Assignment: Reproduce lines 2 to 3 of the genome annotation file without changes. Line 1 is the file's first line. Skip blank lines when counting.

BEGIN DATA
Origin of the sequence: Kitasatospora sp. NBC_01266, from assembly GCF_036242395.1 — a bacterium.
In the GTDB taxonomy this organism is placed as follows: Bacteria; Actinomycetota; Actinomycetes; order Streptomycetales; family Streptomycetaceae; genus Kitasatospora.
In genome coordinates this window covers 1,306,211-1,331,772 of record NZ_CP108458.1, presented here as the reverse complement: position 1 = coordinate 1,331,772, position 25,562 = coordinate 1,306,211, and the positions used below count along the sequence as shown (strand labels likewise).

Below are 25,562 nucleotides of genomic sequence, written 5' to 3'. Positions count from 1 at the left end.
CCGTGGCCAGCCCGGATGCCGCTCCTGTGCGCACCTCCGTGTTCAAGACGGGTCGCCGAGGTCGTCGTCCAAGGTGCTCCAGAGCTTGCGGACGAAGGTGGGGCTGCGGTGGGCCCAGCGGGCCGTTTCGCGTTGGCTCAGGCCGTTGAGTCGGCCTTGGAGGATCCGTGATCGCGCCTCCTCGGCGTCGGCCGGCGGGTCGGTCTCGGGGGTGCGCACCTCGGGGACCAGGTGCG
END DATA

In the GTDB taxonomy this organism is placed as follows: Bacteria; Actinomycetota; Actinomycetes; order Streptomycetales; family Streptomycetaceae; genus Kitasatospora.
In genome coordinates this window covers 1,306,211-1,331,772 of record NZ_CP108458.1, presented here as the reverse complement: position 1 = coordinate 1,331,772, position 25,562 = coordinate 1,306,211, and the positions used below count along the sequence as shown (strand labels likewise).